• Pathways to Profitability--A good dinner can satisfy more than our appetite. A vibrant, local food system can provide Ohio's family farmers with a secure income, while protecting our environment. By breaking down the barriers that small farmers face, providing direct assistance and organic certification, promoting local products, and educating consumers, we help create economic success for today's farmers, while empowering the next generation of beginning and transitioning farmers. Together, we are working to re-create a regionally-scaled processing and distribution system that moves food from farm to local fork.

Governance & Staff

Board Chair: Ms. Rachel Tayse, Governing Board Chairperson

CEO: Ms. Carol Goland PhD, Executive Director

Board Size: 16

Staff: 16

Fund Raising
Method(s) used: Direct Mail Appeals Invitations to Fundraising Events Grant Proposals Internet Appeals Appeals via Social Media (Facebook, etc.)

% of Related Contributions on Fundraising: 8.95%

Tax Status

This organization is tax-exempt under section 501(c)(3) of the Internal Revenue Code. It is eligible to receive contributions deductible as charitable donations for federal income tax purposes.

Financial

The following information is based on Ohio Ecological Food & Farm Association's Audited Financial Statements for the fiscal year ending Tuesday, March 31, 2015.

Source of Funds
Donations $116,740
Membership Contributions $73,054
Program Service Revenue $173,567
Grants $232,099
Sales (Net of Cost of Goods Sold of $8,397) ($478)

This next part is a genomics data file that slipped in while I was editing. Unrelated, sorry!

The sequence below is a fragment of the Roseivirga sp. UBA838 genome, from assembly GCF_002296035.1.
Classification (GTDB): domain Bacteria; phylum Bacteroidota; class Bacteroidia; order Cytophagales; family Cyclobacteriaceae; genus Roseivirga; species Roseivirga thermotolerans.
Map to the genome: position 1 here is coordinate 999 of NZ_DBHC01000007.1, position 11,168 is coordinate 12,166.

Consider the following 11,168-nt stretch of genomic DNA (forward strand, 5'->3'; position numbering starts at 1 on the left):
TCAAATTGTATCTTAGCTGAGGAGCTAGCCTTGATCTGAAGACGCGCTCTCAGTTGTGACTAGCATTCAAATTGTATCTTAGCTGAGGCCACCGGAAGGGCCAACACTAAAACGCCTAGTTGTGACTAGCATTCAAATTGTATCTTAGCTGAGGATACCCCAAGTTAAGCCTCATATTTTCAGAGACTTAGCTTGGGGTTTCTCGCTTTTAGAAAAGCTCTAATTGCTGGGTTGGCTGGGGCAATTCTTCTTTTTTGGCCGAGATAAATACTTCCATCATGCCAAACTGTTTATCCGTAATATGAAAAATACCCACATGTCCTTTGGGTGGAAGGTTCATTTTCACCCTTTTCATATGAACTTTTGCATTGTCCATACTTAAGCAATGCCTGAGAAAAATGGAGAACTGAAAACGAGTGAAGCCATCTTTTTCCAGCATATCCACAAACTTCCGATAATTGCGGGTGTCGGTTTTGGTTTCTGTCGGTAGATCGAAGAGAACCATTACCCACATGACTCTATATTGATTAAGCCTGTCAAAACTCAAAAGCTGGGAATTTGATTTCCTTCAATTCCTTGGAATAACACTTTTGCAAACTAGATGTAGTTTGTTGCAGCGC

Reimbursement from 'Certification' $74,356
Chapter Income $2,085
Other Revenue $16,541
Rental Income $23,911
Total Income: $711,875
 
Fusion Chart
 
Program Expenses: $500,447
Fundraising Expenses: $37,939
Administrative Expenses: $106,828
Other Expenses: $16,161
Total Expenses: $661,375
 
Income in Excess of Expenses: $50,500
 
Beginning Net Assets: $319,119
Ending Net Assets: $369,619
Total Liabilities: $274,305
Total Assets: $643,924

BBB Comment

A BBB Accredited Charity since July 28, 2016. BBB has determined that in addition to meeting BBB's 20 Standards for Charity Accountability, Ohio Ecological Food and Farm Association adheres to the BBB Code of Business Practices, which includes a commitment to make a good faith effort to resolve any complaints. Charities that display the BBB Accredited Charity Seal pay a fee for review/monitoring and for support of BBB's services to the public. BBB accreditation does not mean this charity's programs or services have been evaluated or endorsed by BBB or that BBB has made a determination as to this charity's competency in performing services.


An organization may change its practices at any time without notice. A copy of this report has been shared with the organization prior to publication. It is not intended to recommend or deprecate, and is furnished solely to assist you in exercising your own judgment. If the report is about a charity and states the charity meets or does not meet the Standards for Charity Accountability, it reflects the results of an evaluation of information and materials provided voluntarily by the charity. The name Better Business Bureau is a registered service mark of the Council of Better Business Bureaus, Inc.

This report is not to be used for fund raising or promotional purposes.

Standards Legend

  • Meets Standards IconMeets Standards
  • Standards Not Met IconStandards Not Met
  • Did Not Disclose IconDid Not Disclose
  • Review in Progress IconReview in Progress
  • Unable to Verify IconUnable to Verify
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Standard 1: Board Oversight


Description:

Organizations shall have a board of directors that provides adequate oversight of the charity's operations and its staff. Indication of adequate oversight includes, but is not limited to, regularly scheduled appraisals of the CEO's performance, evidence of disbursement controls such as board approval of the budget, fund raising practices, establishment of a conflict of interest policy, and establishment of accounting procedures sufficient to safeguard charity finances.